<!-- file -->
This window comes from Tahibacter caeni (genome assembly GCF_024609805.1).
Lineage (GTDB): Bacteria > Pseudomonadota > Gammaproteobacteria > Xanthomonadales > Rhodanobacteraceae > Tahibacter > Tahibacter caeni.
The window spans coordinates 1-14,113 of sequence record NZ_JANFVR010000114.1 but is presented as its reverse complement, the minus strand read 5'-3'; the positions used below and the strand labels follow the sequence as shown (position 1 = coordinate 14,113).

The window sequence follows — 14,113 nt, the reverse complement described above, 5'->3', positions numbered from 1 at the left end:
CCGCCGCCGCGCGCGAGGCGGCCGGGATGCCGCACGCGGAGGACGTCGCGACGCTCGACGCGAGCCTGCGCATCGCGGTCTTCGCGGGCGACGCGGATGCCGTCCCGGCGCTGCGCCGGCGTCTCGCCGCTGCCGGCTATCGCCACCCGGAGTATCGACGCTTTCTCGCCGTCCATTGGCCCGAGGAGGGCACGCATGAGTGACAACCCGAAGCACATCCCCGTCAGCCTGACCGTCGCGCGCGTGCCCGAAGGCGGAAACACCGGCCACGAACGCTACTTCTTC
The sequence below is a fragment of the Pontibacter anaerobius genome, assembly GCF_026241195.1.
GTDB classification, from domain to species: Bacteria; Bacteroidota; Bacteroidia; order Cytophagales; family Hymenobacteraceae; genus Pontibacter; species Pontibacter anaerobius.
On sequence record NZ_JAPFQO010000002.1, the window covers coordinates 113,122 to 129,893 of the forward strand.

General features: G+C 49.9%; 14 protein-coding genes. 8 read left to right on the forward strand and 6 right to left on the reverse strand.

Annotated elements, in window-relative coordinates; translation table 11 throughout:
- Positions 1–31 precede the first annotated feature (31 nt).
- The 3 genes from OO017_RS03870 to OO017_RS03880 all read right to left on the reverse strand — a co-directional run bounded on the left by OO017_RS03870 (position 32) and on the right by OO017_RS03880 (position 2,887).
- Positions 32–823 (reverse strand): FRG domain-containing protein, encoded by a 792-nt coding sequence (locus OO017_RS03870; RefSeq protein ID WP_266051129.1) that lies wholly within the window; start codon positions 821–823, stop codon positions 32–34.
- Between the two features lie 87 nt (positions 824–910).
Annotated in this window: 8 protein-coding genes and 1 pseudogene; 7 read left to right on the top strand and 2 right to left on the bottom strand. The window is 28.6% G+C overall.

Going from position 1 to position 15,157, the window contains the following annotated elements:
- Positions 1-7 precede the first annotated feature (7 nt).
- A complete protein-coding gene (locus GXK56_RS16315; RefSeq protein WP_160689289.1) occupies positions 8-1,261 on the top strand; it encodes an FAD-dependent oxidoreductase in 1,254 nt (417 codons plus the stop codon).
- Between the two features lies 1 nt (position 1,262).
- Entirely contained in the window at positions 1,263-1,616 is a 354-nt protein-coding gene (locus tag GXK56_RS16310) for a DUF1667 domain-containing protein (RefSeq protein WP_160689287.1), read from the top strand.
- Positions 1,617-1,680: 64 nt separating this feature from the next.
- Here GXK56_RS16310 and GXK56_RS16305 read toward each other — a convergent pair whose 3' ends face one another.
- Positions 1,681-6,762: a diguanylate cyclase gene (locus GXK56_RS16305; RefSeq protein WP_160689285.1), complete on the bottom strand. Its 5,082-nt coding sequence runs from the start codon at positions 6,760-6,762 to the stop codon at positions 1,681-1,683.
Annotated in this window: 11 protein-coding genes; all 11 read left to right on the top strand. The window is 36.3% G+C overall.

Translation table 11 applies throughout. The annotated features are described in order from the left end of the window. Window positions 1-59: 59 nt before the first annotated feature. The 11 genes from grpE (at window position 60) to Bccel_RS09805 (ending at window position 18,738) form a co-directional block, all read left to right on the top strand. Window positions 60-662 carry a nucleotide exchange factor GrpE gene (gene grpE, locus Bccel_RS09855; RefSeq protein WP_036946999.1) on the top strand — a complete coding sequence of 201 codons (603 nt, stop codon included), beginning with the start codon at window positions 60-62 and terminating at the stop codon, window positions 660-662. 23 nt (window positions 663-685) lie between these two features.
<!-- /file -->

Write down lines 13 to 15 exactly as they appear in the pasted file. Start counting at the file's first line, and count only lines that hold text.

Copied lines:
- Positions 32–823 (reverse strand): FRG domain-containing protein, encoded by a 792-nt coding sequence (locus OO017_RS03870; RefSeq protein ID WP_266051129.1) that lies wholly within the window; start codon positions 821–823, stop codon positions 32–34.
- Between the two features lie 87 nt (positions 824–910).
Annotated in this window: 8 protein-coding genes and 1 pseudogene; 7 read left to right on the top strand and 2 right to left on the bottom strand. The window is 28.6% G+C overall.